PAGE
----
Matheson’s pathway to improving understanding of our colleagues’ values and drivers was reappraised in early 2017, when our colleagues were invited to consider those values important to them, to share these values, and to highlight the positive and negative behaviours that could enhance or impede the application of these values at Matheson. This consultative process led to us defining five values, Matheson’s values - Partnership, Respect, Innovation, Diversity and Entrepreneurship (PRIDE) – and also provided a roadmap to guide us on our D&I journey.
Since then, Matheson has continued to invest heavily in its D&I strategy, with its D&I philosophy built on six core areas of focus: Intergenerational; Gender Inclusion; Family and Working Parents; Accessibility; LGBTQ+ (Matheson Together); and Multiculturalism and Social Mobility.
Matheson established a range of initiatives to drive progress in each of these areas, including the formation of a D&I Ambassador Committee; Open Doors Month and Matheson Week – a celebration of people, values, and culture; the Matheson Agile Working Programme; the Matheson Maternity and Paternity Programmes; Matheson’s Cara Scholarship – a D&I scholarship in partnership with Trinity College Dublin; the Matheson Life Stages Series; and Matheson’s annual D&I Conference, delivered in partnership with Trinity College Dublin.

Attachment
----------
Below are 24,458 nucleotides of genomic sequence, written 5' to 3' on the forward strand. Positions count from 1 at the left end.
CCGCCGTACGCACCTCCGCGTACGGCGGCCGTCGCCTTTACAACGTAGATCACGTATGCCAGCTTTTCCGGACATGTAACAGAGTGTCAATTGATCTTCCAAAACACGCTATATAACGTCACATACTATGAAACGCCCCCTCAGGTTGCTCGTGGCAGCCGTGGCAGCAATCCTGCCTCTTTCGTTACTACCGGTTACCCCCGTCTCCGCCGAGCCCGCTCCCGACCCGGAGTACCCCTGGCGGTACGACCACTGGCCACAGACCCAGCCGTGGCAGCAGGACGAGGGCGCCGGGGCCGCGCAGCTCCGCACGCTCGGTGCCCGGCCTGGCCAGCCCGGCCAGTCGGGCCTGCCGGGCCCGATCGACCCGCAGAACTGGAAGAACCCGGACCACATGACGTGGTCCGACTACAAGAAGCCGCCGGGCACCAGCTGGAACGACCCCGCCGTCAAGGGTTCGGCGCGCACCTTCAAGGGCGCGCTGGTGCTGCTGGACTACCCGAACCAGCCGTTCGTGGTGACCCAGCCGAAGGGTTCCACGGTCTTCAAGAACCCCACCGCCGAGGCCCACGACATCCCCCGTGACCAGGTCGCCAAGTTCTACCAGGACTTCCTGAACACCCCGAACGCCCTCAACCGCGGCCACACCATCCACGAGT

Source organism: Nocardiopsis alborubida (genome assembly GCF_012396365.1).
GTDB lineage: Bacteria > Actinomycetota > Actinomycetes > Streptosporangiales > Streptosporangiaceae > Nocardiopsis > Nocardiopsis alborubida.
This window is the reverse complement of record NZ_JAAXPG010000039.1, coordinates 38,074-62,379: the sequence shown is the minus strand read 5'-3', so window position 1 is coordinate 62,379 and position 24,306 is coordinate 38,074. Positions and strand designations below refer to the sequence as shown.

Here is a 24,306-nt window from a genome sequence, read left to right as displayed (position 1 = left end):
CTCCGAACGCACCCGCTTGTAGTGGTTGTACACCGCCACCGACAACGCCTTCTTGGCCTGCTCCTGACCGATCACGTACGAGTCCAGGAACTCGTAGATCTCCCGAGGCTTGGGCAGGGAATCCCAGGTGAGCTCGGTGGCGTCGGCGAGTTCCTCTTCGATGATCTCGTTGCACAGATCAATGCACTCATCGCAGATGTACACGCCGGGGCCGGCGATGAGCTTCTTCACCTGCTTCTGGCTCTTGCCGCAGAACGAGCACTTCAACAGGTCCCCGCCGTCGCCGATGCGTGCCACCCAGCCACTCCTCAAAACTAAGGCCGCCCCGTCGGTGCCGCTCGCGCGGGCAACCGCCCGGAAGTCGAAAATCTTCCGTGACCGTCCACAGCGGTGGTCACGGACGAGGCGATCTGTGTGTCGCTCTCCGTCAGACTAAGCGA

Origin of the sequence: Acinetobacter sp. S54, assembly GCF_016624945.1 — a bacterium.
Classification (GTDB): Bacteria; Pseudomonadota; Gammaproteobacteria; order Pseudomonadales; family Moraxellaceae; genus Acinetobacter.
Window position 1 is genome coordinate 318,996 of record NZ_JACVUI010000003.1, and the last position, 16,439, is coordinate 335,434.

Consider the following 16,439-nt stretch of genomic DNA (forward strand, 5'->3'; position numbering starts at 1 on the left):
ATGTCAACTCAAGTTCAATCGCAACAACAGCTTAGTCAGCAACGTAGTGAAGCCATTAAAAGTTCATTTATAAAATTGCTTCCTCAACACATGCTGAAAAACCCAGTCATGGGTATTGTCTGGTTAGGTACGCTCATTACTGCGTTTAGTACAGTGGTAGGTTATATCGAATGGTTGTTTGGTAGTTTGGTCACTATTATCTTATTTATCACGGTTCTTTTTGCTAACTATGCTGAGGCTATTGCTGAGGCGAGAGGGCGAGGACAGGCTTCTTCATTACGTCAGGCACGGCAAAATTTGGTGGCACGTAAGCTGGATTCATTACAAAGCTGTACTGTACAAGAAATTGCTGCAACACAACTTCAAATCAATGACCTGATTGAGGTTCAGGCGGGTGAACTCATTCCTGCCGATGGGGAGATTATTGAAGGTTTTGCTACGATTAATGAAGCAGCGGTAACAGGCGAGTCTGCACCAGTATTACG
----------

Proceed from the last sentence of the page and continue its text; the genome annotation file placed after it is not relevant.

Matheson was also one of Ireland’s founding members of the OUTLaw Network, aimed at promoting the inclusion of LGBT+ employees across the legal sector in Ireland. Additionally, Matheson was one of the founding allies of the disAbility Legal Network, which promotes equal opportunities for people with disabilities within the legal sector, and the firm recently hosted the Network’s event focusing on neurodiversity.
To further expand the impact of our D&I strategy – and other key responsible business initiatives – in 2021 the firm’s existing D&I, Corporate Social Responsibility (CSR), Environmental Sustainability and Arts activities were brought together into one dedicated programme, the Impactful Business Programme (IBP), with a single vision to deliver and support meaningful, sustainable and measurable change across our community of colleagues, clients and society.
While some organisations may operate these as independent or siloed workstreams, Matheson identified an opportunity to bring even more focus and direction to our commitments and in turn make an even bigger difference. Our IBP recognises and takes advantage of the interrelationships which exist between our four IBP pillars and the various committees which sit under them. The IBP empowers collaboration and contribution from members of the firm right across the business, and the activities of each pillar are driven by dedicated committees comprised of colleagues from across the firm who volunteer their time.